Thursday, October 28, 2010

A Cold Room and A Cold Message

The words from the radio, "On a cold and gray Chicago morn another little baby child is born in the ghetto, and his momma cries" as I listen to Elvis sing I can hear the phone ring downstairs. The voice of Elvis continues and then I hear my mother gasp and begin to cry herself. My bedroom is unheated and cold so it takes a moment to get our from under the covers and head for the stairs. I open the door and the kitchen and dining room are to my left. My mom is crying and my dad is hanging his head. My Uncle Bob and Aunt Lucille are at the table with them.

My dad tells me that the V.A. hospital in Allen Park has just called and a cold voice using cold words tells the Galloway family that Thomas Galloway has expired just minutes ago. The coming hours are a blur and yet a flurry of activity. A call to a funeral home, people in the house, friends calling, sports fans calling and crying. A newspaper calls and words are expected to give detail to a young life, a big Marine, put into a grave, not by an enemy bullet but by an enemy in his blood.

It was early May when Tag first called to give us the devastating sentence that would lead to his death. He had been promoted and his marine buddies had punched him in the arm to congratulate him. Days later he was black and blue from his shoulder down to his hand. The Naval hospital in Pasadena diagnosed him with leukemia and he was headed home as soon as possible. Once in Allen Park at the hospital the full extent of his illness would come down on us like a wrecking ball turning brick to crumbs. Within a couple of weeks massive blood transfusions were required and people from all over the downriver area gave their precious gift.

Tag fought hard and had some brief times of strength and we hoped for recovery. But, when he went back into the hospital as the Oak and Maple leaves came down he commented to my dad that he would not be getting out this time. He never made it home again. They say that the line of cars for his military funeral was a mile long. It didn't matter to any of us at the time. We only knew that our mom and dad were burying our brother.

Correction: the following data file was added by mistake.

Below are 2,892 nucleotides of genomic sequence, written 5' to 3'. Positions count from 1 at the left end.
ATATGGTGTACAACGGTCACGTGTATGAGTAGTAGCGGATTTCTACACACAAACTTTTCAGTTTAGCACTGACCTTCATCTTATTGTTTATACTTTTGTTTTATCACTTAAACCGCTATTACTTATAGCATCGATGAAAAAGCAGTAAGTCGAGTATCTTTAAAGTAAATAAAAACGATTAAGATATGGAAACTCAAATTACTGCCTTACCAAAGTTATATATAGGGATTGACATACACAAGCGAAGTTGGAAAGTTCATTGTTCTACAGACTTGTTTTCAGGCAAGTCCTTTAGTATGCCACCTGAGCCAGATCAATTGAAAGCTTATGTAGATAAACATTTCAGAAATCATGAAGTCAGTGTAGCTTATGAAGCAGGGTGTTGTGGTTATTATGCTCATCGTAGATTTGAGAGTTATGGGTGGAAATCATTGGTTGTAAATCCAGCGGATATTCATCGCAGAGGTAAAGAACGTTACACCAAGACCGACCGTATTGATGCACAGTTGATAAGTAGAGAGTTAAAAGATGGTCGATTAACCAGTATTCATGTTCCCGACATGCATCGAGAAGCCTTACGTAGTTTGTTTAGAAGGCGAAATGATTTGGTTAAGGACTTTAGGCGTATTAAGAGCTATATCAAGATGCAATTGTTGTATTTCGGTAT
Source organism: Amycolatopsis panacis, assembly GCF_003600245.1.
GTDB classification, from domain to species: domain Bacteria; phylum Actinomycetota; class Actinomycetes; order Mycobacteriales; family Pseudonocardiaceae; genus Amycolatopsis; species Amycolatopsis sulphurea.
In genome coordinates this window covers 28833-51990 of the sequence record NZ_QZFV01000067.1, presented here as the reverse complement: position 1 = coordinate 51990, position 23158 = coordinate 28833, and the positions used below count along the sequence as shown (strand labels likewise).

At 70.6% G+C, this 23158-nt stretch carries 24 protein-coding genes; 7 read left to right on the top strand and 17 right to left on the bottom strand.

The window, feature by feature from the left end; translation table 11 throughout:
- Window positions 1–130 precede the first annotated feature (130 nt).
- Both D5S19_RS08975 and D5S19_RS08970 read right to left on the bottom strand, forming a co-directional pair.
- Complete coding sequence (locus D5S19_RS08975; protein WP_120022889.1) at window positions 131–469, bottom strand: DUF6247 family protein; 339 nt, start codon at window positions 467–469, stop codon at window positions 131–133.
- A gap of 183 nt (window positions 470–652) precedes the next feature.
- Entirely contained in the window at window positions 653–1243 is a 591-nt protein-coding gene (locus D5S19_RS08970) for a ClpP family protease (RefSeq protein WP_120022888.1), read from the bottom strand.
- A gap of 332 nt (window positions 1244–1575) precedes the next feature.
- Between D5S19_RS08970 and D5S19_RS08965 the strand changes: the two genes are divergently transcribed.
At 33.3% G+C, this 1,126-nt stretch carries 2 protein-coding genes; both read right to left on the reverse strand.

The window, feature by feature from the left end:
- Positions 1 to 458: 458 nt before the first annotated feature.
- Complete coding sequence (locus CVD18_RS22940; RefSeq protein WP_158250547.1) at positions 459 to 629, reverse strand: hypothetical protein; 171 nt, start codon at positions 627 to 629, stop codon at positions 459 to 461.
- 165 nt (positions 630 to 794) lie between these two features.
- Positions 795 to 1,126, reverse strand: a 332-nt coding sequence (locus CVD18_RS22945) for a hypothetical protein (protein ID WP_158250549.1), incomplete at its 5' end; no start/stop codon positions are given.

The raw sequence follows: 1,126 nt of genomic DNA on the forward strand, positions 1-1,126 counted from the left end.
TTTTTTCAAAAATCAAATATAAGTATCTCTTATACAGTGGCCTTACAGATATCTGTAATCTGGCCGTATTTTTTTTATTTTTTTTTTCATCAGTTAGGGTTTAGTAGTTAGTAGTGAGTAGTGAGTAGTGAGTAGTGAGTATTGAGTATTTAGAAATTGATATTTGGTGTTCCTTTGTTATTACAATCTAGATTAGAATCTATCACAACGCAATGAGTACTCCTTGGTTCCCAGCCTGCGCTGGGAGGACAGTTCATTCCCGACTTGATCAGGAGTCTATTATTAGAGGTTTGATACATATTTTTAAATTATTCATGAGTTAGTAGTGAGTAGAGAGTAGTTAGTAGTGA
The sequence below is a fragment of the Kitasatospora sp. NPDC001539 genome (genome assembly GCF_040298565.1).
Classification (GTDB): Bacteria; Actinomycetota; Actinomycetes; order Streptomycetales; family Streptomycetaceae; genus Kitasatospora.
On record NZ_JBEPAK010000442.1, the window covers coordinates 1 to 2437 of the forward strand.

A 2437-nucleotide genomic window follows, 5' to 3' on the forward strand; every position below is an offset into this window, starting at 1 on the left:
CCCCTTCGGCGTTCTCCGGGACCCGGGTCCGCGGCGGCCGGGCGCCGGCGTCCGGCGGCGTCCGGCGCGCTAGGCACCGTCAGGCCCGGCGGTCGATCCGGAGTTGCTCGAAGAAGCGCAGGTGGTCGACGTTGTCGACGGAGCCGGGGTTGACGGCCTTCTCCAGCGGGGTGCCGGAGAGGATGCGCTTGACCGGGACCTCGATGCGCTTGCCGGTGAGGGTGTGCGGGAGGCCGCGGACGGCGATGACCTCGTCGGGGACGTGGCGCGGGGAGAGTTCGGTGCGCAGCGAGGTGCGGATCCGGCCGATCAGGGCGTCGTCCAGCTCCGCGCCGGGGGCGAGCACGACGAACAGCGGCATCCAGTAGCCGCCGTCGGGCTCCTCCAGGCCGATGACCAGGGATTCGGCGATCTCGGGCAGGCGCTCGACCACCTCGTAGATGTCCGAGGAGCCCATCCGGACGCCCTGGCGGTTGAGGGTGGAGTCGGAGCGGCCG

My parents were never the same and neither were we. The years have come and gone. In 1987 I conducted the funeral for my dad and he was laid to rest next to Tag and my mom. All of us question the unexplainable and we are left with no answer. At times we even doubt the wisdom or even existence of God. Thousand of troubled souls abandon faith and embrace nothingness and emptiness. I have traveled the road of doubt and have questioned the very truth of God.

I am glad that I doubted and questioned. I am glad that I honestly searched for purpose and meaning for mankind. In my search, which has taken me some years, I am convinced more today than ever before that: He was, He is, He always will be. In spite of my belief or unbelief He is.

Tuesday, October 26, 2010

A Monster from the Detroit River

As soon as school got out for the summer it was time for two of my favorite past times- sleeping out and fishing in the Detroit River. At night my brothers and I would catch night-crawlers. Our neighbors who watered their grass were fair game for our late night, flashlight guided, worm hunts. The slimy fish food was tossed into a can and when our slippery and succulent (for the fish) casche reached three or four dozen then it was only a matter of waiting for daybreak.

With the rising of the sun it was off to the river. We would ride our bikes to the Grosse Isle toll bridge. Once across the bridge the bikes were ditched on the side of the road and over the fence we went, fishing poles and worms at the ready. Many will remember that during the mid to late sixties the Detroit River was a bit of a hazardous, combustible, and slightly green movement of what was called water. Needless to say the catch of perch, bullheads, carp and the occasional bass were never eaten due to their combustion properties (smelled like gas).

Well it just so happens that one of our fishing excursions was on an unusually hot day. So after our time of drowning worms and rescuing flammable fish my little brother and I decided to take a swim. We crossed the bridge and went down to the Riverview docks. Off came the jeans, t-shirts, and tennis shoes. Standing on the end of the dock in our white Fruit-of-the Looms, into the river we dove. After a few minutes of cooling off in the refinery tributary it was time to get out.